The problem of Where have all the Boys Gone? mostly stems from the fact that I, like many other reviewers online, thought this was a new book by Jenny Colgan.
The way it was promoted in marketing emails, the notifications we were sent, the “recommended reading” lists, all made it seem like she had written a new novel that was now for sale.
Actually, this is a reissue of an earlier work originally published in 2005. I am embarrassed to admit that for a writer I really love, I knew very little about her early works, and had never heard of this book.
Apparently, neither had a lot of her other fans, if Amazon reviews are anything to go by. And a lot of us were disappointed when we started reading to realize how this was DEFINITELY not a new book.
Something felt off from the beginning. The language was more jarring, the dialogue a little less natural… the whole thing overall felt more surface deep than her other works. It wasn’t until a few pages in though when a character mentions “It’s 2005,” that it clicked.
There I go then, scrambling to look at when this book came out. At first glance, yup it says 2020. Little more research, and DING DING, this is a reissue of a book from 2005.
Now, here is where I explain that you actually might want to read the book anyways!
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Jenny Colgan Shows Impressive Growth as a Writer
I know I have been harping on how disappointing it is, but I think that is because of the high expectations set by her other novels.
If you haven’t read her other work, this will just feel like a light-hearted rom-com of a book that you can easily read in a weekend. It’s a pretty ideal choice if you just want to space out and destress with some superficial silliness.
Because the story is unquestionably silly. London “city” women lamenting constantly that there are no men left for them until they accidentally discover a village in Scotland where there are 16 men for every woman. A woman who is thrown into a situation mostly of her own making, where she is torn between the green-eyed journalist she moons over and the brusque boss who challenges her but she dismisses (at first).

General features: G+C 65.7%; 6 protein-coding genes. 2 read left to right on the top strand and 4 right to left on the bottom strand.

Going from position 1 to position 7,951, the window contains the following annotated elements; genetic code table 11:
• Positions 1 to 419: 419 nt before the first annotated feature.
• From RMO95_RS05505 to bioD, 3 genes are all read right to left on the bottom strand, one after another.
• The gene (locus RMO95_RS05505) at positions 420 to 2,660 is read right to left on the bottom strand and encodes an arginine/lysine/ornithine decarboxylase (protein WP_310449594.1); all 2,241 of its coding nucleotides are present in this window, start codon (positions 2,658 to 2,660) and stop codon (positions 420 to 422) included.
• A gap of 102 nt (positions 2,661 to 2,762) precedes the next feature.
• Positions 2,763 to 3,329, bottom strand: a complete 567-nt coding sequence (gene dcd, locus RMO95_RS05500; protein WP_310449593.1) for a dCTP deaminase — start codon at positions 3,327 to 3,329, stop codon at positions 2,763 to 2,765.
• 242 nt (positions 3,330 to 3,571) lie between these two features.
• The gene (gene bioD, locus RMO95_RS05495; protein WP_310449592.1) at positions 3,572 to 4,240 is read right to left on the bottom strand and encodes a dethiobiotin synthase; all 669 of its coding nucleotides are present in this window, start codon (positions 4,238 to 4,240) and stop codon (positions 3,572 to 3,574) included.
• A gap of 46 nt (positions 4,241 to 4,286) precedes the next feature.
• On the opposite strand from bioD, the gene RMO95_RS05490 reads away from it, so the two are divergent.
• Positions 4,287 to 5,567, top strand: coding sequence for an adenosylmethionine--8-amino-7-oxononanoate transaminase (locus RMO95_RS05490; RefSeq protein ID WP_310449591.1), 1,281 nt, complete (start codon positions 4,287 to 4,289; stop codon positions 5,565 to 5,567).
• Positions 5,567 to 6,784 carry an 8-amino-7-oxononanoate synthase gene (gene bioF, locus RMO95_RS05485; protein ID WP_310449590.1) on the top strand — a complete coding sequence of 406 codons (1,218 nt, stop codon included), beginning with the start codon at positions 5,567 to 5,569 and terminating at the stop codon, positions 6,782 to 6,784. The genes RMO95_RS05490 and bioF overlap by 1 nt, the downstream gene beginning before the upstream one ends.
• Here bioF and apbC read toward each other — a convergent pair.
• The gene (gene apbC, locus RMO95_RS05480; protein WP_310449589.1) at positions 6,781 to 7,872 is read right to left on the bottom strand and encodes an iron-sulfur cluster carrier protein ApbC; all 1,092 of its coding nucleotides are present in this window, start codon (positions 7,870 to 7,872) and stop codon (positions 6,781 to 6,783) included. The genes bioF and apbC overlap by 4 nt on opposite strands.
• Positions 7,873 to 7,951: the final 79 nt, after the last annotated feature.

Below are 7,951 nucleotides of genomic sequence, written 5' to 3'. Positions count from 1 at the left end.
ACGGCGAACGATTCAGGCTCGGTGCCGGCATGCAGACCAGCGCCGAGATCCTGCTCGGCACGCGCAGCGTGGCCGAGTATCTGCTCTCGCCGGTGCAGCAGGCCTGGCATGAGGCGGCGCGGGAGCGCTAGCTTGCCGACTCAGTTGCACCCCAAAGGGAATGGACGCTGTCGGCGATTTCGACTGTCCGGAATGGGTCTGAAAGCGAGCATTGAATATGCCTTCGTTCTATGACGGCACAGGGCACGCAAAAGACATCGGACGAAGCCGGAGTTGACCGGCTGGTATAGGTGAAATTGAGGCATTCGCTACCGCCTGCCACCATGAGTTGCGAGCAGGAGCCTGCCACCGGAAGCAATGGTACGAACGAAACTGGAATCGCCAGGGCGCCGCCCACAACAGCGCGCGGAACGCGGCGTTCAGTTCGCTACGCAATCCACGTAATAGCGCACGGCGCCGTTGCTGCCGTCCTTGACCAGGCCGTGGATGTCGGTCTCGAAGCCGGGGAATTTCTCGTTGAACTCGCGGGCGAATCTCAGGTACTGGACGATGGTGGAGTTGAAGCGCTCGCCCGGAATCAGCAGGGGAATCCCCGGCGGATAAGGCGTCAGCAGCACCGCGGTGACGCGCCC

It’s all a bit predictable, but that’s not my main issue with it.
My biggest complaint about this book versus her later works is that in her later novels, the women are always struggling with something OTHER than romance. The loss of a business, extreme lack of confidence, a dreamer’s approach to finances.
They all do include a dashing man they end up with, sure, but it’s not central to who they are as a person that they need to be in a relationship.
They usually find satisfaction through hard work and perseverance, which is just a message I can really get behind more.
Our hero in Where Have All the Boys Gone? is genuinely good at her job, but she still cares more about the beautiful men now in her life. I am oversimplifying the story here, but that’s ultimately the impression it gives off: superficiality.
It’s like the difference between a light, perfectly cooked warm croissant and a piece of white wonder bread. Both will fill you up with carbs, but you will enjoy the experience of one much more than the other. If you’re off carbs at the moment, think filet mignon versus a hamburger.
I would like to make the case though for why I am ultimately glad I read this early work of Jenny Colgan’s.
As a writer myself, I am constantly in awe of these first-time authors who seem to just burst from the womb carrying these brilliant stories inside of them. Where all they need to do for their debut novel is let it out, and it’s perfect.
This novel gives me hope that for some writers, you do just genuinely get better with time and repetition.
By the time she wrote her later novels I am more familiar with, she figured out her formula for empowering women and still including romance in a way that is not central to the character’s identity or goals. She also perfects the dialogue to be much more natural and the characters slightly less cartoonish.
After getting over my initial disappointment, I actually enjoyed this novel because it gave me the chance to celebrate her growth as a writer. And it gave me hope that maybe, one day, my own writing would grow as much.